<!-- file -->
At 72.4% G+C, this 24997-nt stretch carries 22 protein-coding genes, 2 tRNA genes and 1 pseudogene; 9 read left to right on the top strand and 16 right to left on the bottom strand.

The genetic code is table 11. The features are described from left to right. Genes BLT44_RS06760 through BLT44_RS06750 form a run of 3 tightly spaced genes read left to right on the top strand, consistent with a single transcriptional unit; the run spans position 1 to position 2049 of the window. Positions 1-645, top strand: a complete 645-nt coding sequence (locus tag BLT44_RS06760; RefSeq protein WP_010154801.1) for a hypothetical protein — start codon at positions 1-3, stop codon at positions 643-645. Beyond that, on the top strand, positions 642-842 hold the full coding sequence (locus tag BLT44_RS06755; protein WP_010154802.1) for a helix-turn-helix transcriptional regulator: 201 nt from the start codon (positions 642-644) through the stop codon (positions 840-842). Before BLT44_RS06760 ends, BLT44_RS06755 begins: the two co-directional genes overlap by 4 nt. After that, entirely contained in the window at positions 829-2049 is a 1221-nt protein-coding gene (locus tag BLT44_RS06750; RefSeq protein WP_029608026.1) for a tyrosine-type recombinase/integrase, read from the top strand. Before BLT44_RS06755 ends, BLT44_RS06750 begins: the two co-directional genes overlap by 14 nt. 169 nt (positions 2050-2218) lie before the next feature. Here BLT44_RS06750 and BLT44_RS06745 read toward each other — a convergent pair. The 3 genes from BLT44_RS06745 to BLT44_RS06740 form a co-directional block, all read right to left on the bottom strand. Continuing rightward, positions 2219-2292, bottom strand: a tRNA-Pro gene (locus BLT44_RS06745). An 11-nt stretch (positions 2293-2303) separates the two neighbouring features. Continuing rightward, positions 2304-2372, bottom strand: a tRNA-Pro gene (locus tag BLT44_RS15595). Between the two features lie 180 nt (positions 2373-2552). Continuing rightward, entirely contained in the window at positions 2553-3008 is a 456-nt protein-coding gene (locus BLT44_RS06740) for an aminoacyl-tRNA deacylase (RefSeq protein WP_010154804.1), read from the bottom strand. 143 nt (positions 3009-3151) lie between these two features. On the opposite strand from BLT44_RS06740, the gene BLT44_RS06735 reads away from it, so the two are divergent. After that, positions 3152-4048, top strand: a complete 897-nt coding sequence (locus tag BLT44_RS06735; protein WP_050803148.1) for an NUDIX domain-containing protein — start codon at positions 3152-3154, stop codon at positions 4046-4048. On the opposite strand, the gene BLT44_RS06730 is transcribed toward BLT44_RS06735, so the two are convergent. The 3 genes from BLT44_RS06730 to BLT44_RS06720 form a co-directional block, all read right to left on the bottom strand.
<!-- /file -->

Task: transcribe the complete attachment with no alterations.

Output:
At 72.4% G+C, this 24997-nt stretch carries 22 protein-coding genes, 2 tRNA genes and 1 pseudogene; 9 read left to right on the top strand and 16 right to left on the bottom strand.

The genetic code is table 11. The features are described from left to right. Genes BLT44_RS06760 through BLT44_RS06750 form a run of 3 tightly spaced genes read left to right on the top strand, consistent with a single transcriptional unit; the run spans position 1 to position 2049 of the window. Positions 1-645, top strand: a complete 645-nt coding sequence (locus tag BLT44_RS06760; RefSeq protein WP_010154801.1) for a hypothetical protein — start codon at positions 1-3, stop codon at positions 643-645. Beyond that, on the top strand, positions 642-842 hold the full coding sequence (locus tag BLT44_RS06755; protein WP_010154802.1) for a helix-turn-helix transcriptional regulator: 201 nt from the start codon (positions 642-644) through the stop codon (positions 840-842). Before BLT44_RS06760 ends, BLT44_RS06755 begins: the two co-directional genes overlap by 4 nt. After that, entirely contained in the window at positions 829-2049 is a 1221-nt protein-coding gene (locus tag BLT44_RS06750; RefSeq protein WP_029608026.1) for a tyrosine-type recombinase/integrase, read from the top strand. Before BLT44_RS06755 ends, BLT44_RS06750 begins: the two co-directional genes overlap by 14 nt. 169 nt (positions 2050-2218) lie before the next feature. Here BLT44_RS06750 and BLT44_RS06745 read toward each other — a convergent pair. The 3 genes from BLT44_RS06745 to BLT44_RS06740 form a co-directional block, all read right to left on the bottom strand. Continuing rightward, positions 2219-2292, bottom strand: a tRNA-Pro gene (locus BLT44_RS06745). An 11-nt stretch (positions 2293-2303) separates the two neighbouring features. Continuing rightward, positions 2304-2372, bottom strand: a tRNA-Pro gene (locus tag BLT44_RS15595). Between the two features lie 180 nt (positions 2373-2552). Continuing rightward, entirely contained in the window at positions 2553-3008 is a 456-nt protein-coding gene (locus BLT44_RS06740) for an aminoacyl-tRNA deacylase (RefSeq protein WP_010154804.1), read from the bottom strand. 143 nt (positions 3009-3151) lie between these two features. On the opposite strand from BLT44_RS06740, the gene BLT44_RS06735 reads away from it, so the two are divergent. After that, positions 3152-4048, top strand: a complete 897-nt coding sequence (locus tag BLT44_RS06735; protein WP_050803148.1) for an NUDIX domain-containing protein — start codon at positions 3152-3154, stop codon at positions 4046-4048. On the opposite strand, the gene BLT44_RS06730 is transcribed toward BLT44_RS06735, so the two are convergent. The 3 genes from BLT44_RS06730 to BLT44_RS06720 form a co-directional block, all read right to left on the bottom strand.